The calibration report is the only value paper a pro calibrator can give a customer. Also to show before and after work is done. Even before I started professionally with calibration I got reports on my projectors.

Fun to read this today, my Sony VW1000 6964:1native contrast. date 25.11.2014
VW1000.jpg



@Stridsvognen You say:
"For HT projectors ill think they come in the following order when comes to HDR capabilities."

1 JVC 25000:1 native panel on off contrast
2 SONY 8000:1
3 EPSON 4000:1
4 DLP 1000:1

HDR is "HIGH DYNAMIC RANGE" for shore and 1000:1 up to 10000:1 will not be a kickass for that. Your numbers are quite correct native full pop.
HDR on projectors today is more "the tone mapping" and therefore looks good on low contrast projectors too. But side by side with a high contrast projector correct tone-mapped HDR big difference trust me.
 

AceVPD

Standard Member
I only have a cheapish Optoma UHD51 projector but have had good HDR success with the Panasonic 420 for disc and HD Fury Vertex 2 for DV off Apple TV. The Fury made a big difference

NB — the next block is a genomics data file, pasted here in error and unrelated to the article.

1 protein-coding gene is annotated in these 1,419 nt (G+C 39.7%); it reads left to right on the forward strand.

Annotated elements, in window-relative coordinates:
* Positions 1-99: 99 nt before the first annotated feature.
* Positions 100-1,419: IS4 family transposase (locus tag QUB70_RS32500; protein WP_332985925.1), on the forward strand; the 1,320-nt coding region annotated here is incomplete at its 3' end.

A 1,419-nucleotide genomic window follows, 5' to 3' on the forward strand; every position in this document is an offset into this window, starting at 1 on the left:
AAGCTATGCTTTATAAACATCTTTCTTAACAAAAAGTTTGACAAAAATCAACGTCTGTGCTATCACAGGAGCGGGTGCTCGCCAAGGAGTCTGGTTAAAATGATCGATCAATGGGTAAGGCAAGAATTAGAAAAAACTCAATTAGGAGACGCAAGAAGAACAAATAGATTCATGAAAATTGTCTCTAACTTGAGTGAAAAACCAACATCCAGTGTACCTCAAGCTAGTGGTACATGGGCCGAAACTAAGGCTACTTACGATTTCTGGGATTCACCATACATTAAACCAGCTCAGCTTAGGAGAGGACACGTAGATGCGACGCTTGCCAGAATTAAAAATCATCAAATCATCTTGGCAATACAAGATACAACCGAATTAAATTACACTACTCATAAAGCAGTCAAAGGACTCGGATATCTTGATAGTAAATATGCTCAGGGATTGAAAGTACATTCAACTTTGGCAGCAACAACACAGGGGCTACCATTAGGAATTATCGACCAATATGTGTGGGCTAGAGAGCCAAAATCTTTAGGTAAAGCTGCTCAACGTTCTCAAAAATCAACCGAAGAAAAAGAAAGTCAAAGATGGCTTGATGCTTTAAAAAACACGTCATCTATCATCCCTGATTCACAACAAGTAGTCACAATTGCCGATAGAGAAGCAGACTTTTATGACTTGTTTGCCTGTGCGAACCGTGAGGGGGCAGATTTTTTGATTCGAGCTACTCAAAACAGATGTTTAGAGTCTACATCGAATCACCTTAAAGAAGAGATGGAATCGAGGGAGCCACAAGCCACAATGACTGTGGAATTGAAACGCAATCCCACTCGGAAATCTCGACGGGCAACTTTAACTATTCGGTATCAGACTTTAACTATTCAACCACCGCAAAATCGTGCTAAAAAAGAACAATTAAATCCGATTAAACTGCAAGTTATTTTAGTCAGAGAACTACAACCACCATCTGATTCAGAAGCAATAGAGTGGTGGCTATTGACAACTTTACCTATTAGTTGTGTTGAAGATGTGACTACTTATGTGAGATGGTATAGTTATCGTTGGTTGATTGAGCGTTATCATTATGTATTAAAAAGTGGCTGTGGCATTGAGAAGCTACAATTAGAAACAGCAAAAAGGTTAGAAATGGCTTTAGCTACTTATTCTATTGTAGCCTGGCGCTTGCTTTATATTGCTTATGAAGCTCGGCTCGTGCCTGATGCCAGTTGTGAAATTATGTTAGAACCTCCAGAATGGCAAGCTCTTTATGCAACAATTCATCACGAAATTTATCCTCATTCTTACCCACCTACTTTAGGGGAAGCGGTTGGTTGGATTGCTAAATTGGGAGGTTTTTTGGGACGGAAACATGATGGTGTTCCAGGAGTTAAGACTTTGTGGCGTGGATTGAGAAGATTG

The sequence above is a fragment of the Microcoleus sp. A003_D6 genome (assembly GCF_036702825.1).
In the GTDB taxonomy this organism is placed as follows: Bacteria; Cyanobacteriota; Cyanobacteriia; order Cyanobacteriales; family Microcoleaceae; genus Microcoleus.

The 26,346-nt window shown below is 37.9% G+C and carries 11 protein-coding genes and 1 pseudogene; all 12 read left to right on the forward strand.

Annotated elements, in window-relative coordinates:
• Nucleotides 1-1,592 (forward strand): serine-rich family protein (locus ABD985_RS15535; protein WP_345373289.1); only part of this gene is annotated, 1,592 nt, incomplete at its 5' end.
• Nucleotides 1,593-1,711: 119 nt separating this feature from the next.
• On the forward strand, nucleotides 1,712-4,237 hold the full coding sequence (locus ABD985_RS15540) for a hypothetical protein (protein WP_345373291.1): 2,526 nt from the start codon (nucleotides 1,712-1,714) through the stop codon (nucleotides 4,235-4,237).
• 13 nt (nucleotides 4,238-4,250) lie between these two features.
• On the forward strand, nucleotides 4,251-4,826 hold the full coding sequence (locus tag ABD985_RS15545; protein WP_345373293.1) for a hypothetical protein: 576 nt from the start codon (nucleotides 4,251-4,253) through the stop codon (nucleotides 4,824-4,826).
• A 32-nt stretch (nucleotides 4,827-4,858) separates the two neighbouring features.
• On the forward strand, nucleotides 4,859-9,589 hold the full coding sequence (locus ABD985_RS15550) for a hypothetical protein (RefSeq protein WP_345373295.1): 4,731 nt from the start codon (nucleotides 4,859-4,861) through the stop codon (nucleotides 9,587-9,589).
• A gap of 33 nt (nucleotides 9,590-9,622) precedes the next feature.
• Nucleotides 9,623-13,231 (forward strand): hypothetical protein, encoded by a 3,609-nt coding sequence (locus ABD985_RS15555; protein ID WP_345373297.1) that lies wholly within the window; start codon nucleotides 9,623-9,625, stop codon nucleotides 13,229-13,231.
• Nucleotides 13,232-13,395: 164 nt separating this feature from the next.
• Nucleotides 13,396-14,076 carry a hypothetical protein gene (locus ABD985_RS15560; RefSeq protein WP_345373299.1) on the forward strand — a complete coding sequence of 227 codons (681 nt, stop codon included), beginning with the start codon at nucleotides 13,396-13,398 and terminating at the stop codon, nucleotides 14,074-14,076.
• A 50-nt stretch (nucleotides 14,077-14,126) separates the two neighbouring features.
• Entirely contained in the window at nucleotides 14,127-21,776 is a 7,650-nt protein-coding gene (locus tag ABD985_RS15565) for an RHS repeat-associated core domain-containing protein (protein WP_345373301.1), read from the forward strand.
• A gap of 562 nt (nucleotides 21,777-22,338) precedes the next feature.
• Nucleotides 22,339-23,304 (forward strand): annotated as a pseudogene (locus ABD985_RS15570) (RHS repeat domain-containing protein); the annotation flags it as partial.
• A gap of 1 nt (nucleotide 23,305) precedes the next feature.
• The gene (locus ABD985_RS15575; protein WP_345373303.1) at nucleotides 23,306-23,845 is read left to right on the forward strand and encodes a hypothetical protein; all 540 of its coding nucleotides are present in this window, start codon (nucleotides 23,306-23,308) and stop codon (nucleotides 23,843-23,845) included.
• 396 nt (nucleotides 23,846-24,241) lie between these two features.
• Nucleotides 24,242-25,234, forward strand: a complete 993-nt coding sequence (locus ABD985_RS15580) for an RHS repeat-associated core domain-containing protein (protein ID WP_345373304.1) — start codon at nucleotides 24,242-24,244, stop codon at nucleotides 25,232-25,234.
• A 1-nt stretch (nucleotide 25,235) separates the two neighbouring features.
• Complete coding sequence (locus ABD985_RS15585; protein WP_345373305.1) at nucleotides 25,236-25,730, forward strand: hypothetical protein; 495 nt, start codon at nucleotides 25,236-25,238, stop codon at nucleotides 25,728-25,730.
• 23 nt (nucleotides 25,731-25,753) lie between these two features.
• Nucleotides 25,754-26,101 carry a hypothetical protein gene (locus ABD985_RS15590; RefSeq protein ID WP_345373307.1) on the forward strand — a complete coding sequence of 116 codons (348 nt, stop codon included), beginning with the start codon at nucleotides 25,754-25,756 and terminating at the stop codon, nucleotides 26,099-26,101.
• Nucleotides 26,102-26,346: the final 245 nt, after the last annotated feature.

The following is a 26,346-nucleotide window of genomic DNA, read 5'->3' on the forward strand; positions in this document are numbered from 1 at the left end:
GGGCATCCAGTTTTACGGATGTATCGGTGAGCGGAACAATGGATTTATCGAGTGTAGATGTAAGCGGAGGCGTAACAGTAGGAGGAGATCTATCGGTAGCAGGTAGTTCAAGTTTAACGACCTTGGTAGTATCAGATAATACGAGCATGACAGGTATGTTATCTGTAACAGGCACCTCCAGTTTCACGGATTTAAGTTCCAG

alebonau

Active Member
I only have a cheapish Optoma UHD51 projector but have had good HDR success with the Panasonic 420 for disc and HD Fury Vertex 2 for DV off Apple TV. The Fury made a big difference
thanks for sharing what you are with your optoma.... is the vertex helping you with non DV content ? wondering if you have compared the dynamic tone mapping capabilities of the vertex using DV off the disc player as well to compare how it goes with the static tone mapping of the pana 420 ? have you considered updating the pana 420 to say 820 thats DV capable and trying the vertex on that as well and also forcing for non DV material (if thats possible ?)

I personally think dynamic tone mapping is very much needed for all projectors. all tone mapping does is map the content across to suit display capabilities. i probably compare it to photography where you adjust exposure depending on scene... you cant use same exposure from a bright daylight scene to one thats a pitch black night scene !
 

AceVPD

Standard Member
thanks for sharing what you are with your optoma.... is the vertex helping you with non DV content ? wondering if you have compared the dynamic tone mapping capabilities of the vertex using DV off the disc player as well to compare how it goes with the static tone mapping of the pana 420 ? have you considered updating the pana 420 to say 820 thats DV capable and trying the vertex on that as well and also forcing for non DV material (if thats possible ?)

I personally think dynamic tone mapping is very much needed for all projectors. all tone mapping does is map the content across to suit display capabilities. i probably compare it to photography where you adjust exposure depending on scene... you cant use same exposure from a bright daylight scene to one thats a pitch black night scene !